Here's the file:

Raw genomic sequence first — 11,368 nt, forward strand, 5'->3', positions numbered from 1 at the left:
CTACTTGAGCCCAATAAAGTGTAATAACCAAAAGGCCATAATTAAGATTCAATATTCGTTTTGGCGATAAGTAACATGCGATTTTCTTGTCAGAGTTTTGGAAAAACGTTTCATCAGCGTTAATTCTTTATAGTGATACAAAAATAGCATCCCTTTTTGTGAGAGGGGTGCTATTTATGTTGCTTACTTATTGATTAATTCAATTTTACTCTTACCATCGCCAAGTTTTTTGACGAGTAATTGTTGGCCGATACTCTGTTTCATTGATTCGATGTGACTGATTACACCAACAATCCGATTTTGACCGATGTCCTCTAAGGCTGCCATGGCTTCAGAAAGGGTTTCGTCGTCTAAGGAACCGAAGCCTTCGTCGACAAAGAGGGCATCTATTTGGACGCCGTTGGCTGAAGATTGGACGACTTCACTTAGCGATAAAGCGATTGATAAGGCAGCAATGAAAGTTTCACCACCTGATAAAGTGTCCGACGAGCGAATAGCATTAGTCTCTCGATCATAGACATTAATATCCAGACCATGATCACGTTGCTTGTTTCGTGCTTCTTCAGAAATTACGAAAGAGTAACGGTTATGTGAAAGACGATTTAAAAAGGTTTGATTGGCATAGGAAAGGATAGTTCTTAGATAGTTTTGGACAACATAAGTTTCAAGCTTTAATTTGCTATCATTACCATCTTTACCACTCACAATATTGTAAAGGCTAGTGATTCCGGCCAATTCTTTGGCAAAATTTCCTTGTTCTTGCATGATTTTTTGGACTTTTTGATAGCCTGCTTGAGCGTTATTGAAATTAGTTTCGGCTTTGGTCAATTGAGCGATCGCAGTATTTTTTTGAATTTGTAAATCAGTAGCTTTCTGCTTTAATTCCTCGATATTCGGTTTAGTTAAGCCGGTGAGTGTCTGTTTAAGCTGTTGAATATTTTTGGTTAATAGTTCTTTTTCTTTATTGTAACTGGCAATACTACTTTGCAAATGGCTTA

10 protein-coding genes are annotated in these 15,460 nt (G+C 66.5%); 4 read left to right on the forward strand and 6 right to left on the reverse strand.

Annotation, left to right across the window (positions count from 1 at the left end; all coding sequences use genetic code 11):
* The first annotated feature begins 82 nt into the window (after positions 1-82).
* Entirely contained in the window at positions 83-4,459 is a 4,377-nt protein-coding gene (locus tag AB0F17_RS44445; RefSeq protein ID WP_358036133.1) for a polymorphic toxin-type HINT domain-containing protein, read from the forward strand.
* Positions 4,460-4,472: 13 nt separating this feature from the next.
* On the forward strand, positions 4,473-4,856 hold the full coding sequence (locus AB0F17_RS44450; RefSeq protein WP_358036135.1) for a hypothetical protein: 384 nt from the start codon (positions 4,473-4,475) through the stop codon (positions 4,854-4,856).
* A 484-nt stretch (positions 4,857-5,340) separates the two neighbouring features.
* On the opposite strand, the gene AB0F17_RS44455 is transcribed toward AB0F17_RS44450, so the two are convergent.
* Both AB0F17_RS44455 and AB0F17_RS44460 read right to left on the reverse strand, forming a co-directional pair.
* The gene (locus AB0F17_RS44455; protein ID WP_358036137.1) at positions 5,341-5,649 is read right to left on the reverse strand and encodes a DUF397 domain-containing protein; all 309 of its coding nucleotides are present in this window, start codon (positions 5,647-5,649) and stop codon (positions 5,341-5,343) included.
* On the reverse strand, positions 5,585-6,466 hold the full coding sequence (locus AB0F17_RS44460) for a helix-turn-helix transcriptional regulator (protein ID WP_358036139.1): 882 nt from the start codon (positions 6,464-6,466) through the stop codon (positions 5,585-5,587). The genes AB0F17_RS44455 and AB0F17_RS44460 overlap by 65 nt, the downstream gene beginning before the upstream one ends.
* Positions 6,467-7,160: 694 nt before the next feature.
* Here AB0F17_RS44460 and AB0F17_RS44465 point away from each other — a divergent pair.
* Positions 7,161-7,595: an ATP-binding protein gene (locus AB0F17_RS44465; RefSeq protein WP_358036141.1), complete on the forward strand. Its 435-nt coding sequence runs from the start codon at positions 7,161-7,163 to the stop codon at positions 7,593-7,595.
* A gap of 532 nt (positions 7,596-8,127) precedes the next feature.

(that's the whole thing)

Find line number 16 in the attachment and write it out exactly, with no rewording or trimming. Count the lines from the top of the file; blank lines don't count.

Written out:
* Positions 7,161-7,595: an ATP-binding protein gene (locus AB0F17_RS44465; RefSeq protein WP_358036141.1), complete on the forward strand. Its 435-nt coding sequence runs from the start codon at positions 7,161-7,163 to the stop codon at positions 7,593-7,595.